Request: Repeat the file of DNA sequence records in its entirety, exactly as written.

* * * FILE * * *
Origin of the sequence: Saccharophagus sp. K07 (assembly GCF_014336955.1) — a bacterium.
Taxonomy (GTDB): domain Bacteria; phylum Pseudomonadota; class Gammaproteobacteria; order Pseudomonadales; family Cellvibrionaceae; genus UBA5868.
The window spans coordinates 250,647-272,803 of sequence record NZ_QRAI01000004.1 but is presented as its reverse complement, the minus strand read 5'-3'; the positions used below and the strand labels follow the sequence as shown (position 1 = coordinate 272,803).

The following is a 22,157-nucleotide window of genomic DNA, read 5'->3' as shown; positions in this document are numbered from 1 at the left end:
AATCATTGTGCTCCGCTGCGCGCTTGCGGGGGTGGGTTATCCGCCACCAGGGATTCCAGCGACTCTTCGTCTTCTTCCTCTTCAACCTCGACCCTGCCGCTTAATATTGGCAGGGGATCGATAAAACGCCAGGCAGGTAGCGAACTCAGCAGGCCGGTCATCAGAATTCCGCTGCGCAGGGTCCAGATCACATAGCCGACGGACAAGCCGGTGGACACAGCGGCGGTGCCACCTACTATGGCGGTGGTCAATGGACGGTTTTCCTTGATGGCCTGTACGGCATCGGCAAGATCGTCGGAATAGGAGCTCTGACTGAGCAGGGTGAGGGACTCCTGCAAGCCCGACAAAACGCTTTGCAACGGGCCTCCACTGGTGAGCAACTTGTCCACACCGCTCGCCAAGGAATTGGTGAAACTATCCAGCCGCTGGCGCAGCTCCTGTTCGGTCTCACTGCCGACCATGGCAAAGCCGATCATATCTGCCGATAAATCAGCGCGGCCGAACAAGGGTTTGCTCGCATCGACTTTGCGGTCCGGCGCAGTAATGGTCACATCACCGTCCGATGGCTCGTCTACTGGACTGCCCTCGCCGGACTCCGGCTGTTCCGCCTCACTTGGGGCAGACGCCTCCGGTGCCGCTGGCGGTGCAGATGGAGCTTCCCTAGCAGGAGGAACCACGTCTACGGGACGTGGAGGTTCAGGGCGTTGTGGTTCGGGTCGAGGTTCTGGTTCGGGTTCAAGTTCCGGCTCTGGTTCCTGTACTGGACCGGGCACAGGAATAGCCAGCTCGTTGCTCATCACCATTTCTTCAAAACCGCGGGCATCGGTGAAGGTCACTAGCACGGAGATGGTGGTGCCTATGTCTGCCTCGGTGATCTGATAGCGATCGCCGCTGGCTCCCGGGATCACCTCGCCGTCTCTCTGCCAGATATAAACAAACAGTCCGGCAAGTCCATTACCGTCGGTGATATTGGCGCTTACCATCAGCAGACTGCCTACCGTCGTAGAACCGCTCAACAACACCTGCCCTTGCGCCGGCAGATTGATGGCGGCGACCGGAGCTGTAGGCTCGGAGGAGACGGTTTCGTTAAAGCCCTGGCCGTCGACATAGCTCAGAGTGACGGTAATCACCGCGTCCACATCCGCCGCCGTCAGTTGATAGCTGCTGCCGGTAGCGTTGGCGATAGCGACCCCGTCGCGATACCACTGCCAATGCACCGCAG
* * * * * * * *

Origin of the sequence: Saccharophagus sp. K07 (assembly GCF_014336955.1) — a bacterium.
Taxonomy (GTDB): domain Bacteria; phylum Pseudomonadota; class Gammaproteobacteria; order Pseudomonadales; family Cellvibrionaceae; genus UBA5868.
The window spans coordinates 250,647-272,803 of sequence record NZ_QRAI01000004.1 but is presented as its reverse complement, the minus strand read 5'-3'; the positions used below and the strand labels follow the sequence as shown (position 1 = coordinate 272,803).

The following is a 22,157-nucleotide window of genomic DNA, read 5'->3' as shown; positions in this document are numbered from 1 at the left end:
AATCATTGTGCTCCGCTGCGCGCTTGCGGGGGTGGGTTATCCGCCACCAGGGATTCCAGCGACTCTTCGTCTTCTTCCTCTTCAACCTCGACCCTGCCGCTTAATATTGGCAGGGGATCGATAAAACGCCAGGCAGGTAGCGAACTCAGCAGGCCGGTCATCAGAATTCCGCTGCGCAGGGTCCAGATCACATAGCCGACGGACAAGCCGGTGGACACAGCGGCGGTGCCACCTACTATGGCGGTGGTCAATGGACGGTTTTCCTTGATGGCCTGTACGGCATCGGCAAGATCGTCGGAATAGGAGCTCTGACTGAGCAGGGTGAGGGACTCCTGCAAGCCCGACAAAACGCTTTGCAACGGGCCTCCACTGGTGAGCAACTTGTCCACACCGCTCGCCAAGGAATTGGTGAAACTATCCAGCCGCTGGCGCAGCTCCTGTTCGGTCTCACTGCCGACCATGGCAAAGCCGATCATATCTGCCGATAAATCAGCGCGGCCGAACAAGGGTTTGCTCGCATCGACTTTGCGGTCCGGCGCAGTAATGGTCACATCACCGTCCGATGGCTCGTCTACTGGACTGCCCTCGCCGGACTCCGGCTGTTCCGCCTCACTTGGGGCAGACGCCTCCGGTGCCGCTGGCGGTGCAGATGGAGCTTCCCTAGCAGGAGGAACCACGTCTACGGGACGTGGAGGTTCAGGGCGTTGTGGTTCGGGTCGAGGTTCTGGTTCGGGTTCAAGTTCCGGCTCTGGTTCCTGTACTGGACCGGGCACAGGAATAGCCAGCTCGTTGCTCATCACCATTTCTTCAAAACCGCGGGCATCGGTGAAGGTCACTAGCACGGAGATGGTGGTGCCTATGTCTGCCTCGGTGATCTGATAGCGATCGCCGCTGGCTCCCGGGATCACCTCGCCGTCTCTCTGCCAGATATAAACAAACAGTCCGGCAAGTCCATTACCGTCGGTGATATTGGCGCTTACCATCAGCAGACTGCCTACCGTCGTAGAACCGCTCAACAACACCTGCCCTTGCGCCGGCAGATTGATGGCGGCGACCGGAGCTGTAGGCTCGGAGGAGACGGTTTCGTTAAAGCCCTGGCCGTCGACATAGCTCAGAGTGACGGTAATCACCGCGTCCACATCCGCCGCCGTCAGTTGATAGCTGCTGCCGGTAGCGTTGGCGATAGCGACCCCGTCGCGATACCACTGCCAATGCACCGCAG